Phil Cook is part of a new generation of musicians immersing themselves in the musical tradition of the deep south. Hailing from Wisconsin Cook moved to North Carolina nearly a decade a go and has become a fixture of the music community in that region working with the likes of Matthew E White and Hiss Golden Messenger. His second solo album Southland Mission was released earlier this year and it's a breath of fresh air, not only in it's authenticity and lack of pretence but also in it's execution which is meticulous. It's a record built around a lo-fi relaxed groove dipping into the well of blues, folk and old time country, it captures the struggles and challenges of a different period, a time in American history when music held an important position in society, especially in the south where it was indelibly linked with its community.
Ain't It Sweet is an opening to the path you are about to travel on, some New Orleans style piano, funky guitar and the wafting sounds of fiddle. It comes across as a joyous musical expression, capturing all the musical flavours of the south, it also expresses something a little darker in that peace of mind isn't captured in the mortal world,
When we were wide awake, we were dead and gone
Then we'll find a way just to carry on
And we'll carry on
And we'll never be alone
The sprightly 1922 was written by another southern practitioner Charlie Parr (who has graced these shores many a time). It's a tale of the plight of life on the land a rich source of material for all writers, in the tradition of Steinbeck there is the constant sense that no matter how many times you get up there is someone there to knock you back down. The young itinerant in the song just can't catch a break, from the bank wanting his deed to being in the clutches of the company store, the only thing looking good is the road.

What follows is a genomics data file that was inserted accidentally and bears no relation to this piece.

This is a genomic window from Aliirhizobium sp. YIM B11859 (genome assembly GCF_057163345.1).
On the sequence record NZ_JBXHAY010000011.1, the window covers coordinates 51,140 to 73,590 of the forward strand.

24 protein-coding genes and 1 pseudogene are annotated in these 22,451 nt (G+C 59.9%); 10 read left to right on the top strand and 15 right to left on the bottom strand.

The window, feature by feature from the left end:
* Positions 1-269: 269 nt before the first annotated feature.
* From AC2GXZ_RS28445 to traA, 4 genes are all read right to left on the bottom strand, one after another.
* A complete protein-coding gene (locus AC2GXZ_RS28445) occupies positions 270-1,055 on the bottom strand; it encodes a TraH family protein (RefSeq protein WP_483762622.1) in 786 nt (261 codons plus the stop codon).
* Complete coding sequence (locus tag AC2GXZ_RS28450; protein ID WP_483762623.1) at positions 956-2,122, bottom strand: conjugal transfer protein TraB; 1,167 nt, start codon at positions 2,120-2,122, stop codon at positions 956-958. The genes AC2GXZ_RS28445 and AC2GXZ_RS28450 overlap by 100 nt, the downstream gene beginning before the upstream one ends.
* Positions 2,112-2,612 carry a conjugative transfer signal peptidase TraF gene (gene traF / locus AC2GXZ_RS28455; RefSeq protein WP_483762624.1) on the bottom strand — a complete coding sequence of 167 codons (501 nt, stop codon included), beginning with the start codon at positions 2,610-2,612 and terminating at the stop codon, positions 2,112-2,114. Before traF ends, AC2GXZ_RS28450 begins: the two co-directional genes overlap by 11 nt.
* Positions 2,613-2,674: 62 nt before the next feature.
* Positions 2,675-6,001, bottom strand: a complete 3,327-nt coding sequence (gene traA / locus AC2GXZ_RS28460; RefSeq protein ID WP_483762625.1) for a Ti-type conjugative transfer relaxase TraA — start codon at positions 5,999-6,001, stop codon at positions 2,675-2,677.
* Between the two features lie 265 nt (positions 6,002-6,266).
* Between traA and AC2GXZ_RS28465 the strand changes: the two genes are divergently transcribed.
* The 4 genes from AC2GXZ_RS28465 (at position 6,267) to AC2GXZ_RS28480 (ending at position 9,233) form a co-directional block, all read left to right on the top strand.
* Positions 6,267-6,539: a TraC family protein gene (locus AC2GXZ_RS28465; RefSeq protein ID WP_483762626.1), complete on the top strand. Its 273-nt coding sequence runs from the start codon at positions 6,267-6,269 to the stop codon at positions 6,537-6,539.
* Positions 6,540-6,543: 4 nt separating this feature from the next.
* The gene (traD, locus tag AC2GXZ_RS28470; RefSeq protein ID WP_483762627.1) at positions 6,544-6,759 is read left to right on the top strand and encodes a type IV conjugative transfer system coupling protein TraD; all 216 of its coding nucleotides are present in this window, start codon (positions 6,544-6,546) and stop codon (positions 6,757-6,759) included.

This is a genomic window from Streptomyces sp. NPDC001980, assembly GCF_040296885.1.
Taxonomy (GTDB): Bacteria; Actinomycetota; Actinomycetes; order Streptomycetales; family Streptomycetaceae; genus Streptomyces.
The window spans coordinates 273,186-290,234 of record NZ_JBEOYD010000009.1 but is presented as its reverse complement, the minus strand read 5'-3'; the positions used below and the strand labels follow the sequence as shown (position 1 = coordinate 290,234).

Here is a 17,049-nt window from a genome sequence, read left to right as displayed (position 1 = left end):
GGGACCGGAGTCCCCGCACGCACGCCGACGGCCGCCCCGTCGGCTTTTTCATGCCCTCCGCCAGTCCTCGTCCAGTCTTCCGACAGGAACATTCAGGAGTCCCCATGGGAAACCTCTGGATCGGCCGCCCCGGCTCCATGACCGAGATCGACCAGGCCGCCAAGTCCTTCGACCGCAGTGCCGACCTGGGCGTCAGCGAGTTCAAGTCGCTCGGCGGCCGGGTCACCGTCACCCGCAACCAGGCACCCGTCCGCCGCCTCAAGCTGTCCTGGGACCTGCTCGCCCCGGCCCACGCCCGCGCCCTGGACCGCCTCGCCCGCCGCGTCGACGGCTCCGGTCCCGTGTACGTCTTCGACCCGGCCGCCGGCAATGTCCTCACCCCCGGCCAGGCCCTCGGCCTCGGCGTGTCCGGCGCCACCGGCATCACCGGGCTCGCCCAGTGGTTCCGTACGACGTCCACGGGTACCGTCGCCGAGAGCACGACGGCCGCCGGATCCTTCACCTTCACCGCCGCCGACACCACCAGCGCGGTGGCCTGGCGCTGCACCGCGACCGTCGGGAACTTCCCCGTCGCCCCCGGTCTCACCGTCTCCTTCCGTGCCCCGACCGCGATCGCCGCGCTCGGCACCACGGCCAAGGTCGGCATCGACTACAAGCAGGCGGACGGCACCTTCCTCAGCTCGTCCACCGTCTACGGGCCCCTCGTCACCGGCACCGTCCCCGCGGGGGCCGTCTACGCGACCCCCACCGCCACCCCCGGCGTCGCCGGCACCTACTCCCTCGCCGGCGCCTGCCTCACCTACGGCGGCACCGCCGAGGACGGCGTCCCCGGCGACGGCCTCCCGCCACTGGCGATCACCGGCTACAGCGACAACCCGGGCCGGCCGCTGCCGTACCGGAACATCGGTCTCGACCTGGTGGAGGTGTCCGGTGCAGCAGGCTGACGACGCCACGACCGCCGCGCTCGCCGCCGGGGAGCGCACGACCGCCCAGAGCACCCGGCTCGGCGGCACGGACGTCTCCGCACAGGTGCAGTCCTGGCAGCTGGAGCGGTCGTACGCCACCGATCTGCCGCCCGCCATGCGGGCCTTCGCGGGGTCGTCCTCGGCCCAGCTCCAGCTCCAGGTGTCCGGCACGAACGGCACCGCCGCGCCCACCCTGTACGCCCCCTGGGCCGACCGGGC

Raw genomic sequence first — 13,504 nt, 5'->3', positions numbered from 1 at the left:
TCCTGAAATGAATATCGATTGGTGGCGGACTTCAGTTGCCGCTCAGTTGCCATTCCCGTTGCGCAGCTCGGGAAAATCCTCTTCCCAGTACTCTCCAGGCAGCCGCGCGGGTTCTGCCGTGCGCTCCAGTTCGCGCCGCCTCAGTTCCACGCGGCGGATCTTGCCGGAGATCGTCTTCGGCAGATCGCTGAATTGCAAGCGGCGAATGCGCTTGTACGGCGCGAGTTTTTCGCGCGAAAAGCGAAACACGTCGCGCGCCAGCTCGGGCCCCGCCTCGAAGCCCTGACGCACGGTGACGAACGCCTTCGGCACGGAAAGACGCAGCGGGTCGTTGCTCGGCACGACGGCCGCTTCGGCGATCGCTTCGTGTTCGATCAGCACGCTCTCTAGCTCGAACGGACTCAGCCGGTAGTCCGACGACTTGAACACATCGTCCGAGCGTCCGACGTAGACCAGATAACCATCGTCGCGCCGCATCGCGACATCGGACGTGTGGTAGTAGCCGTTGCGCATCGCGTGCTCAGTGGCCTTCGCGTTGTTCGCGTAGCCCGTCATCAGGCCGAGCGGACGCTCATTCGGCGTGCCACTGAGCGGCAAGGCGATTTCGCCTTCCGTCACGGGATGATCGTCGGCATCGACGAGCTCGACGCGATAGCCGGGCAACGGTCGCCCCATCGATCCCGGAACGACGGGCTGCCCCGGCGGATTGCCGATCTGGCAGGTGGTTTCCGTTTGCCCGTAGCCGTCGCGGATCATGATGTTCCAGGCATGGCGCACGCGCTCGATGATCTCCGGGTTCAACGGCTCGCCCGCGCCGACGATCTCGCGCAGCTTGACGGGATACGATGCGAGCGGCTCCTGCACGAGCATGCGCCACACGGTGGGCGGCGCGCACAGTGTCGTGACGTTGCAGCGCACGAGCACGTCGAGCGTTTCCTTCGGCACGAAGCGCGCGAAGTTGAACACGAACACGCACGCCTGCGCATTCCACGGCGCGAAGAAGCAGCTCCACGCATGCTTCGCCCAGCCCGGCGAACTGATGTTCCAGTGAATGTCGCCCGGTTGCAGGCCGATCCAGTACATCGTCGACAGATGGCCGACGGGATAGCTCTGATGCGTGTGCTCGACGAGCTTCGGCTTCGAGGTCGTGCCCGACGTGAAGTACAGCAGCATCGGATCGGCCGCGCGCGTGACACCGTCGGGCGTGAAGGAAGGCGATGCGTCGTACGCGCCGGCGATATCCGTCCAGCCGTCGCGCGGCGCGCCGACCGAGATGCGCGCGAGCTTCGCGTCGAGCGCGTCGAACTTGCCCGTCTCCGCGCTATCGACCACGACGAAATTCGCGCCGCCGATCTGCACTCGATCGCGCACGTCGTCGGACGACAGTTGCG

Well I hitched me a ride on the way back home
And I got me a job on a family farm
Times are hard here and I can't roam
But I ain't got nothing more
And I owe that company store boy
Road's looking good for sure boy.
The apocalyptic Great Tide features a scorching guitar opening, the southern tradition has always been filled with tales of a second coming, floods to fill the plains, crops and fields to burn under the withering southern sun, redemption always to follow. Belong is musically steeped in the Appalachian tradition, mandolin and fiddle weaving deftly against the low strum of an acoustic guitar. Sittin on the Fence is a great greasy slice of southern funk, Anybody Else is a highlight a driving groove with some nice vocal interplay with guest Frazey Ford.